Diabetes – What is Diabetes?
Diabetes is a serious disease that affects millions of people each year. It occurs when your body isn’t producing enough insulin, or when it isn’t able to use the insulin it does have effectively.
The good news is that it is treatable and avoided or delayed with diet, exercise and medications. It’s also crucial to be aware of the symptoms to know what’s wrong and seek treatment.
What is diabetes?
Diabetes is a chronic health condition (long-lasting) that alters the way your body converts food into energy. It occurs when the pancreas doesn’t make enough insulin or is unable to use it correctly.
Insulin is the hormone that aids your body absorb and utilize glucose, also referred to as sugar. Type 2 diabetics don’t make enough insulin or aren’t able to utilize it in a proper way.
The blood sugar levels increase as time passes in both types of diabetes. This can lead to problems with the kidneys, eyes and feet. It may also damage the heart and brain arteries as well as your brain.
Type 1 diabetes
Type 1 diabetes is an autoimmune disease and means that your body’s immune system attacks and destroys insulin-producing cell in the pancreas. This destruction can occur over months or even for years until it leads to an absence of insulin.
People with type 1 diabetes must take insulin each day. They must also monitor their blood sugar levels and adjust their the levels of insulin, food and activity levels in order to keep their blood sugar within an acceptable range.
Type 2 diabetes
If you have type 2 diabetes your body may not make insulin as it should. Insulin is a hormone which helps your cells take blood sugar (glucose) out of your blood and into your cells where it can be used as energy.
Type 2 diabetes sufferers need to treat their condition through a healthy diet and regular exercise. They may also need to take medications to manage their blood sugar levels.
Signs of women having diabetes
Diabetes is a chronic illness that affects people of all races and ethnic groups as well as ages and genders. Women are at greater risk than men.
Women with diabetes have a greater chance of developing complications than men, including heart disease (the most commonly reported diabetes complication) and vision loss.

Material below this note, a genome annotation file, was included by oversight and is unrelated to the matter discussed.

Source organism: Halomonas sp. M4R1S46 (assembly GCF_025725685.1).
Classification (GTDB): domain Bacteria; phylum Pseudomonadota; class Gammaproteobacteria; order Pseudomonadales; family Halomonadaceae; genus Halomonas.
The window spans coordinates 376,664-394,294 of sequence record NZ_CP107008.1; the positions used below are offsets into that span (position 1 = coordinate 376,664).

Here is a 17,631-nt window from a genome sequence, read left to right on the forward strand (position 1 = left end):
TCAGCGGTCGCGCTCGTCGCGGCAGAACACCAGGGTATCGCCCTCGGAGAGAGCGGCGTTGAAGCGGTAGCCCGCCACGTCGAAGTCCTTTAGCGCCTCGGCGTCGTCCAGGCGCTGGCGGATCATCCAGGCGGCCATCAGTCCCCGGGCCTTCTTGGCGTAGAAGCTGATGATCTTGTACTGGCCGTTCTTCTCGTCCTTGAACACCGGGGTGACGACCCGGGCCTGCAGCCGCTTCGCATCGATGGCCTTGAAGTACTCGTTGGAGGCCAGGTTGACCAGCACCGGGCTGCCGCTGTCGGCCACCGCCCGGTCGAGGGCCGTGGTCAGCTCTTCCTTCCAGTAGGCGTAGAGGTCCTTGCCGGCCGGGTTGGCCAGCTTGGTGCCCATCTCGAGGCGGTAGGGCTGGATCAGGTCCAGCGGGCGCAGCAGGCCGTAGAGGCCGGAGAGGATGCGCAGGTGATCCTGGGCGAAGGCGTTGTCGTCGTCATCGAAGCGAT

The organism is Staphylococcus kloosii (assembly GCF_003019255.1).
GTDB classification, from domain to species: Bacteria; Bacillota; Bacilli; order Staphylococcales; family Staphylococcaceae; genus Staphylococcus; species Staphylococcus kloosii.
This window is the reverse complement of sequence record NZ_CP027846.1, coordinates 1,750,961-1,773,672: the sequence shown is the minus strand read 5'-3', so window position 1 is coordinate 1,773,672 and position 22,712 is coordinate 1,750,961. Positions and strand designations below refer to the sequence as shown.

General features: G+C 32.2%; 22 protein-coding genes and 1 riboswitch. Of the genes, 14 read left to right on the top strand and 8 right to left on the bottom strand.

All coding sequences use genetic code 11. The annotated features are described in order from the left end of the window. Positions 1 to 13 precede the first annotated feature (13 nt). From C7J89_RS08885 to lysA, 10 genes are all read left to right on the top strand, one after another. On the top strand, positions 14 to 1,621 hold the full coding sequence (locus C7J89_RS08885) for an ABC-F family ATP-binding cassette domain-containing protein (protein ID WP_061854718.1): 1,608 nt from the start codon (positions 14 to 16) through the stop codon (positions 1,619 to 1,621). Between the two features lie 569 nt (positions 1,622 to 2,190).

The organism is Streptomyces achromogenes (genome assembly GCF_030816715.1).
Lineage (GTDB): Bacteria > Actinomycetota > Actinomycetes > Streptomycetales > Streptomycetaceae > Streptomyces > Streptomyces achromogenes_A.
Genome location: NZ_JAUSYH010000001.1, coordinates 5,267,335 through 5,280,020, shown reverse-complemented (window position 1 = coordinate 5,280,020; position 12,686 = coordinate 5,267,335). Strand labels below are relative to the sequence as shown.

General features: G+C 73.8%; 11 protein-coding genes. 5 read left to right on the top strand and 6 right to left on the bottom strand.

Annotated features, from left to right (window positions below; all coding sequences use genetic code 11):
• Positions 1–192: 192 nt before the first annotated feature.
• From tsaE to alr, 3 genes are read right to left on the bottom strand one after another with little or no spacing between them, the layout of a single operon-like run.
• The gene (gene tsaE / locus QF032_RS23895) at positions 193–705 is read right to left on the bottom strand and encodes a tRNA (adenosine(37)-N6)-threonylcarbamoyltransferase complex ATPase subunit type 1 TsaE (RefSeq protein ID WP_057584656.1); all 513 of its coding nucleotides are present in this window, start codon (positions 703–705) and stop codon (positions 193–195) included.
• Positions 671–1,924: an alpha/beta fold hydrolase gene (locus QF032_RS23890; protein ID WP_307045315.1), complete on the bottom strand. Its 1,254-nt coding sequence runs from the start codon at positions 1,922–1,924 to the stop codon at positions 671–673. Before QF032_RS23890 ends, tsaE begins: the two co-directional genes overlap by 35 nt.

One early warning sign of diabetes in women is increased thirst and urine, a condition known as polydipsia. This is because diabetes can cause excess sugar to build up in your bloodstream and kidneys are unable to filter it out.
Diabetes in men: Symptoms
In diabetes, cells are unable to make use of blood sugar (glucose) for energy. This usually happens because the pancreas stops producing enough insulin.
This can lead to high blood glucose levels. Your body then tries to lower these levels by flushing the excess glucose in your bloodstream through urine.
People with diabetes frequently feel thirsty and need to drink large quantities of fluids. This can be up to four liters per day.
Men may also shed weight as their bodies make use of muscle for energy rather than fat. This is due to the fact that their blood sugar levels remain high for long periods.
Developing a healthy diabetes diet is an important part of managing your condition. It can help you control blood sugar, manage your weight and reduce the risk of developing heart disease.
Your diet should consist of plenty of whole foods, such as fruits whole grains, vegetables beans, and low-fat dairy. It should be free of saturated (unhealthy) fat and added sugars.
You may also consider limiting the amount of sugar-sweetened drinks you consume. These drinks typically contain lots of sugar, which can lead to elevated blood sugar levels.
Your doctor may suggest diabetes medications to keep your blood glucose (blood sugar) levels within normal levels. These medicines are usually combined with lifestyle changes, such as diet and exercise to help control your diabetes.
If your blood sugar levels are not being adequately controlled with one medication, you may need to take a different medication. Your doctor will assist you to select the best medication for your requirements and preferences.
Newer medicines like glucagon-like receptor agonists for peptide-1 as well as sodium-glucose cotransporter-2 inhibitors reduce blood sugar levels, offer kidney and cardiovascular benefits, and lower the risk of complications. They also aid in weight loss, and are available in tablet and injection forms.